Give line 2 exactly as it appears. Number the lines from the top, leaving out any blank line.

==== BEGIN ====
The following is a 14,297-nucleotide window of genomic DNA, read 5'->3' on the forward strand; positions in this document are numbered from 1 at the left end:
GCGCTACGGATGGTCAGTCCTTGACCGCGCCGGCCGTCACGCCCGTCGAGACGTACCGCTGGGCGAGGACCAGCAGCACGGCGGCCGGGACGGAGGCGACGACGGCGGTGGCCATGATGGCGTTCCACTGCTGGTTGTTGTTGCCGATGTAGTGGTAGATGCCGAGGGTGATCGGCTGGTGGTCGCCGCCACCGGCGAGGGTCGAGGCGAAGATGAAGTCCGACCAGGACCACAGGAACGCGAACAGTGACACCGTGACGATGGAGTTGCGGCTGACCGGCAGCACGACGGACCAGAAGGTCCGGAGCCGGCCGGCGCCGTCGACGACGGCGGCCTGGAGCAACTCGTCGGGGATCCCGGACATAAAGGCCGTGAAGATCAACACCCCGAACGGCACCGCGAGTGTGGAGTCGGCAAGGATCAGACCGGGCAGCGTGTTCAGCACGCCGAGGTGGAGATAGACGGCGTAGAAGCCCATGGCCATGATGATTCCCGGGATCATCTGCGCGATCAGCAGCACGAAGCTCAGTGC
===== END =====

GCGCTACGGATGGTCAGTCCTTGACCGCGCCGGCCGTCACGCCCGTCGAGACGTACCGCTGGGCGAGGACCAGCAGCACGGCGGCCGGGACGGAGGCGACGACGGCGGTGGCCATGATGGCGTTCCACTGCTGGTTGTTGTTGCCGATGTAGTGGTAGATGCCGAGGGTGATCGGCTGGTGGTCGCCGCCACCGGCGAGGGTCGAGGCGAAGATGAAGTCCGACCAGGACCACAGGAACGCGAACAGTGACACCGTGACGATGGAGTTGCGGCTGACCGGCAGCACGACGGACCAGAAGGTCCGGAGCCGGCCGGCGCCGTCGACGACGGCGGCCTGGAGCAACTCGTCGGGGATCCCGGACATAAAGGCCGTGAAGATCAACACCCCGAACGGCACCGCGAGTGTGGAGTCGGCAAGGATCAGACCGGGCAGCGTGTTCAGCACGCCGAGGTGGAGATAGACGGCGTAGAAGCCCATGGCCATGATGATTCCCGGGATCATCTGCGCGATCAGCAGCACGAAGCTCAGTGC